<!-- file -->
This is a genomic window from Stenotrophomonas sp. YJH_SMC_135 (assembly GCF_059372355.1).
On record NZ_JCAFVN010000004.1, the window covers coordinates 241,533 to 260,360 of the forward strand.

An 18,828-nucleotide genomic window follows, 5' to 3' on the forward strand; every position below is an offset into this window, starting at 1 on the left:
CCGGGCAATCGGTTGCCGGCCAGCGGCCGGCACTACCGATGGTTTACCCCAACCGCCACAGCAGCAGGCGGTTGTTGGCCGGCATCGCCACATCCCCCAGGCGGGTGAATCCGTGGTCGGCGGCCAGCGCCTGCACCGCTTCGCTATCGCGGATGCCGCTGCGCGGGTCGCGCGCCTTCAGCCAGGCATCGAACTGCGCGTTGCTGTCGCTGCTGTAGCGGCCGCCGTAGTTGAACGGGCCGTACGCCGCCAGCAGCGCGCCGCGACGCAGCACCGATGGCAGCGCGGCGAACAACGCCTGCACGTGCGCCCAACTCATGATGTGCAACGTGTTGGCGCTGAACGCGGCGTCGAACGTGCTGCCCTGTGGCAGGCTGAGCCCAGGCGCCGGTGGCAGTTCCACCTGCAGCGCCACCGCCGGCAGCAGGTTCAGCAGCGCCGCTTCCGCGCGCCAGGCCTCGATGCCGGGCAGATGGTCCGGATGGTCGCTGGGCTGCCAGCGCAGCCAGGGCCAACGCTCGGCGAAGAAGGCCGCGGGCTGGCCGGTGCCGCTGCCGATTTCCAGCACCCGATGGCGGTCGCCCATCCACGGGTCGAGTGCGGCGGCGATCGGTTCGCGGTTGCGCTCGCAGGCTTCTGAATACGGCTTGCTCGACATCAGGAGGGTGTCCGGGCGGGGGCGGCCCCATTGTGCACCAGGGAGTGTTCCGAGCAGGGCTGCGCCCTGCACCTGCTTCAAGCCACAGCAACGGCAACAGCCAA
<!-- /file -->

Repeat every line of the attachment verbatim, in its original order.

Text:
This is a genomic window from Stenotrophomonas sp. YJH_SMC_135 (assembly GCF_059372355.1).
On record NZ_JCAFVN010000004.1, the window covers coordinates 241,533 to 260,360 of the forward strand.

An 18,828-nucleotide genomic window follows, 5' to 3' on the forward strand; every position below is an offset into this window, starting at 1 on the left:
CCGGGCAATCGGTTGCCGGCCAGCGGCCGGCACTACCGATGGTTTACCCCAACCGCCACAGCAGCAGGCGGTTGTTGGCCGGCATCGCCACATCCCCCAGGCGGGTGAATCCGTGGTCGGCGGCCAGCGCCTGCACCGCTTCGCTATCGCGGATGCCGCTGCGCGGGTCGCGCGCCTTCAGCCAGGCATCGAACTGCGCGTTGCTGTCGCTGCTGTAGCGGCCGCCGTAGTTGAACGGGCCGTACGCCGCCAGCAGCGCGCCGCGACGCAGCACCGATGGCAGCGCGGCGAACAACGCCTGCACGTGCGCCCAACTCATGATGTGCAACGTGTTGGCGCTGAACGCGGCGTCGAACGTGCTGCCCTGTGGCAGGCTGAGCCCAGGCGCCGGTGGCAGTTCCACCTGCAGCGCCACCGCCGGCAGCAGGTTCAGCAGCGCCGCTTCCGCGCGCCAGGCCTCGATGCCGGGCAGATGGTCCGGATGGTCGCTGGGCTGCCAGCGCAGCCAGGGCCAACGCTCGGCGAAGAAGGCCGCGGGCTGGCCGGTGCCGCTGCCGATTTCCAGCACCCGATGGCGGTCGCCCATCCACGGGTCGAGTGCGGCGGCGATCGGTTCGCGGTTGCGCTCGCAGGCTTCTGAATACGGCTTGCTCGACATCAGGAGGGTGTCCGGGCGGGGGCGGCCCCATTGTGCACCAGGGAGTGTTCCGAGCAGGGCTGCGCCCTGCACCTGCTTCAAGCCACAGCAACGGCAACAGCCAA